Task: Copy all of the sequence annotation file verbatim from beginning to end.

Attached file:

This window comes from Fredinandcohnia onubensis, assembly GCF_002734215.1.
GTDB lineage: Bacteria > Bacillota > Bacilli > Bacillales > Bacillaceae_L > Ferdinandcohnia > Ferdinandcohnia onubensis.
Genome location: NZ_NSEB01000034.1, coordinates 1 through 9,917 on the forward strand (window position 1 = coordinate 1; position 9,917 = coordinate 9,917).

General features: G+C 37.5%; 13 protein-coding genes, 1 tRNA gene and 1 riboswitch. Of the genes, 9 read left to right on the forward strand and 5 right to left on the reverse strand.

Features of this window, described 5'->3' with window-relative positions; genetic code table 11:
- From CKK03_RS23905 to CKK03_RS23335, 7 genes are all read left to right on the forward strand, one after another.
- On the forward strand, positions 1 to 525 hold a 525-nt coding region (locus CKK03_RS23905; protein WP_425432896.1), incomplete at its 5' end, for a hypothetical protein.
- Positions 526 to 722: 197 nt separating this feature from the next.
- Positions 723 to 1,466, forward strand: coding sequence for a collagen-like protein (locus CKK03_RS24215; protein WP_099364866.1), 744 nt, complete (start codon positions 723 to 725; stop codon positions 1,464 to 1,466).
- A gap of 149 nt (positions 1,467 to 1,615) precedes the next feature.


This window comes from Fredinandcohnia onubensis, assembly GCF_002734215.1.
GTDB lineage: Bacteria > Bacillota > Bacilli > Bacillales > Bacillaceae_L > Ferdinandcohnia > Ferdinandcohnia onubensis.
Genome location: NZ_NSEB01000034.1, coordinates 1 through 9,917 on the forward strand (window position 1 = coordinate 1; position 9,917 = coordinate 9,917).

General features: G+C 37.5%; 13 protein-coding genes, 1 tRNA gene and 1 riboswitch. Of the genes, 9 read left to right on the forward strand and 5 right to left on the reverse strand.

Features of this window, described 5'->3' with window-relative positions; genetic code table 11:
- From CKK03_RS23905 to CKK03_RS23335, 7 genes are all read left to right on the forward strand, one after another.
- On the forward strand, positions 1 to 525 hold a 525-nt coding region (locus CKK03_RS23905; protein WP_425432896.1), incomplete at its 5' end, for a hypothetical protein.
- Positions 526 to 722: 197 nt separating this feature from the next.
- Positions 723 to 1,466, forward strand: coding sequence for a collagen-like protein (locus CKK03_RS24215; protein WP_099364866.1), 744 nt, complete (start codon positions 723 to 725; stop codon positions 1,464 to 1,466).
- A gap of 149 nt (positions 1,467 to 1,615) precedes the next feature.